- Corn Silk Tea: Corn silk tea is popular in China, Korea and other Asian countries, thanks to its nutritional properties. You can make your own by simmering 1 Tbsp. chopped corn silk in 1 cup water. Strain and serve, with a squeeze of lemon if you like.
- Fry it: If you want to get a little fancy, take a cue from the blog Ideas in Food and deep fry the corn silk. They serve the nest-like fried silks with poached eggs (Easter brunch anyone?), but you could use them similarly to fried onions and combine them with green beans, salad or as a topping for casserole.
- Dry it: To preserve the corn silk, dry it in a low oven until it is dry to the touch.
Recipe: Grilled Corn Soup
Sherri Brooks Vinton
This soup is a riff on the Mexican grilled corn dish elote. The corn is first grilled, then the cobs are used to make a flavorful stock for the soup, making the most of the whole vegetable.
6 ears sweet corn
1 poblano chili
3 tablespoons neutral oil, divided
1 medium onion, chopped
Kosher salt and freshly ground black pepper
1 garlic clove, finely chopped
1/4 cup sour cream, divided
1/2 teaspoon smoked chili powder (such as ancho chili powder or smoked paprika)
1/4 cup crumbled feta cheese
2 tablespoons cilantro, finely chopped
1 lime, quartered
- Fill a stockpot with cold water and soak corn for at least 10 minutes. Meanwhile, preheat the grill to medium. Remove corn from pot and drain excess water. Grill, turning frequently, until husks begin to scorch and corn is tender, 10-12 minutes. Remove corn from grill and set aside to cool.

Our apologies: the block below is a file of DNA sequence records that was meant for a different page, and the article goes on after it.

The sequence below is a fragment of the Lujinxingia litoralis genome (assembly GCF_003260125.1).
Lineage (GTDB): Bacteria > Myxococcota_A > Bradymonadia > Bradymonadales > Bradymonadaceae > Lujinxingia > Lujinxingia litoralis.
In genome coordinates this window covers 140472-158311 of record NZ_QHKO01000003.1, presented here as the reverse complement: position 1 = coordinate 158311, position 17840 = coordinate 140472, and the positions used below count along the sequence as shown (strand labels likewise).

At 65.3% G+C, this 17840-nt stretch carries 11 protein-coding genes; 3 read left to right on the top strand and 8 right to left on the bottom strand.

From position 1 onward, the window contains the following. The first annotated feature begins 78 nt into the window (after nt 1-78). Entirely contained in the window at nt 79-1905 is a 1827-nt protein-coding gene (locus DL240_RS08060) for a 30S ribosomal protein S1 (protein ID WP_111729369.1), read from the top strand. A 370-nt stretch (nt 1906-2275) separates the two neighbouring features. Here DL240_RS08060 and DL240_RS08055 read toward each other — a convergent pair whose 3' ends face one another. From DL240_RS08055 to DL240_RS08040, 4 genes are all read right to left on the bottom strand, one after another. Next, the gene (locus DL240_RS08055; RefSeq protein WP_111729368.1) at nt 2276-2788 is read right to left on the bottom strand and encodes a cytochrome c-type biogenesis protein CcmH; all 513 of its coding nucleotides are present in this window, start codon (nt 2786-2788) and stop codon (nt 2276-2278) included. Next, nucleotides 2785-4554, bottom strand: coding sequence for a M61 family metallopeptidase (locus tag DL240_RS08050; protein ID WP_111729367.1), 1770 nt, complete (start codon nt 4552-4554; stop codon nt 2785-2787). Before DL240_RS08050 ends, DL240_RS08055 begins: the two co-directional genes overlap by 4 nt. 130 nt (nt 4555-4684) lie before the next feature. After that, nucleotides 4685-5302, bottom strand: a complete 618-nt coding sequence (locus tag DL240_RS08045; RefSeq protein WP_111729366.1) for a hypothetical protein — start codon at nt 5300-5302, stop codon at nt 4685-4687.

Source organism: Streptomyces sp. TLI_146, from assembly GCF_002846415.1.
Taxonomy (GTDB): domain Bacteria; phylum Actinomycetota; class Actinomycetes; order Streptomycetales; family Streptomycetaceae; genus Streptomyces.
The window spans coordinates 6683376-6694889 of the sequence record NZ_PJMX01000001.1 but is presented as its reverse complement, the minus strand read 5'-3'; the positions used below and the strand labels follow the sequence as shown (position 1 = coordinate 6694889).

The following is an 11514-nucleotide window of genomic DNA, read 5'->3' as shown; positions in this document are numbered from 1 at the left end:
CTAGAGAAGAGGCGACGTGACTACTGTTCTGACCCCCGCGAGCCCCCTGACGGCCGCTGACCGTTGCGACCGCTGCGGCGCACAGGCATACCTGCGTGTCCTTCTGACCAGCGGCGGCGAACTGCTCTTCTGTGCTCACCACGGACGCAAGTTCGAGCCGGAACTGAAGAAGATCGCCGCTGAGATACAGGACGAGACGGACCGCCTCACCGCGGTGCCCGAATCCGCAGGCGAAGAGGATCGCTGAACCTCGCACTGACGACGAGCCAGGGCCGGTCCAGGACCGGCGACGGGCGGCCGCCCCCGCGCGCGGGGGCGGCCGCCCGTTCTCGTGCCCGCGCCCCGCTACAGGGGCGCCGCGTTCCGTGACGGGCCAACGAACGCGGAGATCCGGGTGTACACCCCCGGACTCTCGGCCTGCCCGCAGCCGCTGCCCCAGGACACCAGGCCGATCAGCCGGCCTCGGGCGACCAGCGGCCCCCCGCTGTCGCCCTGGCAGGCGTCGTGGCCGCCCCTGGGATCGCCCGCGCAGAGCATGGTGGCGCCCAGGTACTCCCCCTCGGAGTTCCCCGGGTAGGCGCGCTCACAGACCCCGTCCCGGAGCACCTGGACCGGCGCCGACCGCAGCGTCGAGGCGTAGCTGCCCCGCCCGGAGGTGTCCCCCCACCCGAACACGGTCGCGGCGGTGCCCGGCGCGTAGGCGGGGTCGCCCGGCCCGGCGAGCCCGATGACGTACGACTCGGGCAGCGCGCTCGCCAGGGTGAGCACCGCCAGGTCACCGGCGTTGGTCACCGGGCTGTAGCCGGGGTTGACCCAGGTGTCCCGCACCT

- Meanwhile, coat the poblano in 1 Tbsp. oil and grill, turning frequently, until charred all over, about 5 minutes. Transfer to a small bowl and cover. When cool enough to handle, remove the skins, ribs and seeds from the poblano and chop.
- When corn is cool, remove the husks and silk and cut kernels off cob, reserving cobs.
- Place cobs in stockpot, cover with cold water and simmer for 1 hour. Remove cobs and boil cooking water to reduce to 1 quart, if necessary.
- Combine stock with half the corn kernels in a blender and puree until smooth. Heat remaining 2 Tbsp. oil in a medium pot over medium heat and cook onion, seasoned with salt and pepper, stirring occasionally, until translucent, 5-7 minutes. Add garlic and cook until fragrant, about 1 minute more. Add the stock mixture, remaining corn kernels and chopped poblano and simmer for 10 minutes. Remove from heat and whisk in 2 Tbsp. sour cream. Adjust seasoning and divide soup between bowls.
- Combine the remaining 2 Tbsp. sour cream and chili powder. Garnish each soup bowl a dollop of the sour cream mixture, 1 Tbsp. cheese, cilantro and a lime wedges.
Poblano, corn and corn stock can be prepared 3 days ahead. Cover and chill.
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Top photo by stevecuk/Adobe Stock.